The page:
Mechanical Characterisation and Computational Modelling of Spinal Ligaments Ayesha Bint-E-Siddiq1, Ruth Wilcox1, Alison Jones1 Institute of Medical and Biological Engineering, University of Leeds, Leeds LS2 9JT The study will focus on an often overlooked aspect of the spinal motion segment: the spinal ligaments. These ligaments provide passive stability to spine and some studies have suggested that they play a major mechanical role within the physiological range of motion. However, the existing literature on the physical and mechanical properties of spinal ligaments span a large range and depending on these characteristics the resulting mechanical effects varies dramatically. The aim of this study is to characterise the ligamentous spinal structures and identify their importance in functional spinal unit models both experimentally and computationally. The experimental aspect will involve the use of advanced imaging (MRI, microCT) and mechanical testing facilities to characterise the morphology and mechanical properties of spinal ligaments. Furthermore, the computational aspect will involve specimenspecific modelling approach making use of the Finite element analysis packages to evaluate the mechanical role of these ligaments. The work will mark a step change from the current state-of-art where ligament properties and geometry are derived from widely varying data in literature.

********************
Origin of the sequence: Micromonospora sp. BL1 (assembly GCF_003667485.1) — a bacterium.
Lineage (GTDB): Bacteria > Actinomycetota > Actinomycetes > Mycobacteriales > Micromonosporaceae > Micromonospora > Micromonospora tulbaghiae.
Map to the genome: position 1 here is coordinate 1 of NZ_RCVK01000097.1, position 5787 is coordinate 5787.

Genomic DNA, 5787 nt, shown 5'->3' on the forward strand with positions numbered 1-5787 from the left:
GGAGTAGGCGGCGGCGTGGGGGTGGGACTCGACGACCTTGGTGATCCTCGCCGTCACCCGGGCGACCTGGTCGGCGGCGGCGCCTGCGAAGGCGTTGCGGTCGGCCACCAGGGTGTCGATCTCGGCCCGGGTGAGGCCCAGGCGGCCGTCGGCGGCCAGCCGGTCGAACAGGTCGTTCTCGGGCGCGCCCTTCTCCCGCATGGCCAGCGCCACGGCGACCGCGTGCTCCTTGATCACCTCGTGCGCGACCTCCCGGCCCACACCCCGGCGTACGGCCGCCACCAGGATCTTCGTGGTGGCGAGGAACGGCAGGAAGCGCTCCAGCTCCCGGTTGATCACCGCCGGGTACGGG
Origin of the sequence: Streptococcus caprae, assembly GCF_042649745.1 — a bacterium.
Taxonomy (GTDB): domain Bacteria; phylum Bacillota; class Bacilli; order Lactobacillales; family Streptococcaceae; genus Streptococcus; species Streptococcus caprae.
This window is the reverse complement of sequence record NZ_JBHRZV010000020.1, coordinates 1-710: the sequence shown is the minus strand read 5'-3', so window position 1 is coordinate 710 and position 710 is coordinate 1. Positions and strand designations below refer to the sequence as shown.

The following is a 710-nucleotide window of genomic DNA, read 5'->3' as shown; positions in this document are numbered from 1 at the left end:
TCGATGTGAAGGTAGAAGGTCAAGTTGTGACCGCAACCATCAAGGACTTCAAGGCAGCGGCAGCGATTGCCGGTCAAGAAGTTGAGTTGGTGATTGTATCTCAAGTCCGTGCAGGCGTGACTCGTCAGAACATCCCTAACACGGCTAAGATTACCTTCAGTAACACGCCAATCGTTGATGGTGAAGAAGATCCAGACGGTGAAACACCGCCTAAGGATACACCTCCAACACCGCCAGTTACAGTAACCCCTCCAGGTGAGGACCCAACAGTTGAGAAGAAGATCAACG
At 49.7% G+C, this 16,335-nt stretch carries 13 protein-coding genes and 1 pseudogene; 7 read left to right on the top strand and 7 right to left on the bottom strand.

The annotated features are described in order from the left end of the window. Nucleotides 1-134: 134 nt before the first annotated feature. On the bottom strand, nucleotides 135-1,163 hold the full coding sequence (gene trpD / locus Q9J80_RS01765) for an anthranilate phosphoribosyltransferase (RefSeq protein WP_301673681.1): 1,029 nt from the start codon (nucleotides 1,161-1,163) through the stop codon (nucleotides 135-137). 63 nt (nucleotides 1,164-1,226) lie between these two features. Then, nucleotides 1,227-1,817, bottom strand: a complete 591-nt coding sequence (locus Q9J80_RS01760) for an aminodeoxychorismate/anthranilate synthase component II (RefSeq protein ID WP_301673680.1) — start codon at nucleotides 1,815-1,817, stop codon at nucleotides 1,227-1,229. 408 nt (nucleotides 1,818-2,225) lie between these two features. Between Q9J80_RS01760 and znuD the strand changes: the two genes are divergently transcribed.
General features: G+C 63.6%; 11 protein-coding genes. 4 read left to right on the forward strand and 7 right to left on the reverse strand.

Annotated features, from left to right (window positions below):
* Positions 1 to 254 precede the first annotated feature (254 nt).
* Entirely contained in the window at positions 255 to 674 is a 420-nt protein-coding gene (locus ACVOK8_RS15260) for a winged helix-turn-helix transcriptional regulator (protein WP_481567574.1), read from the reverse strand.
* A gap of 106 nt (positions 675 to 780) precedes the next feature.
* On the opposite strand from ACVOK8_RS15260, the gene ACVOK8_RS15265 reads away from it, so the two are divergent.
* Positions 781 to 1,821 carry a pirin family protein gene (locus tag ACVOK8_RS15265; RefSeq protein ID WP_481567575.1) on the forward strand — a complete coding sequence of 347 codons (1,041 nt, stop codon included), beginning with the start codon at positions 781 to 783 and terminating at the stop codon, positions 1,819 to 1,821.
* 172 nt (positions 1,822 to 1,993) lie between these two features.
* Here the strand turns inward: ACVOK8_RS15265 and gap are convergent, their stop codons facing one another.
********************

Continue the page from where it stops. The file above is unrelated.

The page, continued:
The Fabrication and Characterisation of Nonwoven Fibrous Scaffolds with Novel Architectures for Craniofacial Tissue Engineering

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Non-union bone defects commonly occur due to trauma and disease;

these defects can be extremely debilitating and when present within the skull can leave patients’ appearances altered. Globally, over 4 million operations are carried out requiring bone grafting each year1.

Autologous bone grafts are the current gold standard but up to 30% fail due to associated problems such as pain, parasthesia and donor site morbidity2. The use of tissue engineered bone substitute materials as scaffolds are gaining in popularity due to their reduced risk of disease transmission and their modifiable properties. This project’s focus is the fabrication of nonwoven fibrous scaffolds that promote full osseointegration within the native bone structure.

Various spinning technologies are being used to produce nonwoven collageneous fibrous meshes. In particular electrospinning and forcespinning, two fibrous manufacturing technologies that can produce biomimetic fibres at the nanoscale level and have the capabilities of being scaled up. A study is ongoing in which collagen is being spun with phosphate buffers and ethanol to improve biocompatibility. This drive to use more biocompatible substances is being continued across the entire fabrication process with novel crosslinking methods that have been proved to be less cytotoxic when compared with more traditional crosslinking methods being employed.